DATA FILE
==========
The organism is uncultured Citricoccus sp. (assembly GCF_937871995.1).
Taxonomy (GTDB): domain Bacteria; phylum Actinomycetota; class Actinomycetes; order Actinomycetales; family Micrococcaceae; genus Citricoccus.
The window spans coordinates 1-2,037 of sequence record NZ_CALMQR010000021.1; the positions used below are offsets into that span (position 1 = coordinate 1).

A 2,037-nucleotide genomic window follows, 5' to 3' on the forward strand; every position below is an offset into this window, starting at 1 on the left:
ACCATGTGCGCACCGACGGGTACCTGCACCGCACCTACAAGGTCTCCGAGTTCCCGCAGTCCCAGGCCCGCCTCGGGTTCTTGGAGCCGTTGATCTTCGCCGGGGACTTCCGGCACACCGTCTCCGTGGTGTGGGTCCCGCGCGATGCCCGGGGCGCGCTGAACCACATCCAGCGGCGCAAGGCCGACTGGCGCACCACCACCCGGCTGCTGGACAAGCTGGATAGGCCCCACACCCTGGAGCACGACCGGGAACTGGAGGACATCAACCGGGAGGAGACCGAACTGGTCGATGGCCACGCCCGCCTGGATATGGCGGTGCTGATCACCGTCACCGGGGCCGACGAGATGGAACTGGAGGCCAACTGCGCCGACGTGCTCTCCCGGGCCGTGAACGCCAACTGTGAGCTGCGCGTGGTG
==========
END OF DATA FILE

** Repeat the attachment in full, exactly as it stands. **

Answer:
The organism is uncultured Citricoccus sp. (assembly GCF_937871995.1).
Taxonomy (GTDB): domain Bacteria; phylum Actinomycetota; class Actinomycetes; order Actinomycetales; family Micrococcaceae; genus Citricoccus.
The window spans coordinates 1-2,037 of sequence record NZ_CALMQR010000021.1; the positions used below are offsets into that span (position 1 = coordinate 1).

A 2,037-nucleotide genomic window follows, 5' to 3' on the forward strand; every position below is an offset into this window, starting at 1 on the left:
ACCATGTGCGCACCGACGGGTACCTGCACCGCACCTACAAGGTCTCCGAGTTCCCGCAGTCCCAGGCCCGCCTCGGGTTCTTGGAGCCGTTGATCTTCGCCGGGGACTTCCGGCACACCGTCTCCGTGGTGTGGGTCCCGCGCGATGCCCGGGGCGCGCTGAACCACATCCAGCGGCGCAAGGCCGACTGGCGCACCACCACCCGGCTGCTGGACAAGCTGGATAGGCCCCACACCCTGGAGCACGACCGGGAACTGGAGGACATCAACCGGGAGGAGACCGAACTGGTCGATGGCCACGCCCGCCTGGATATGGCGGTGCTGATCACCGTCACCGGGGCCGACGAGATGGAACTGGAGGCCAACTGCGCCGACGTGCTCTCCCGGGCCGTGAACGCCAACTGTGAGCTGCGCGTGGTG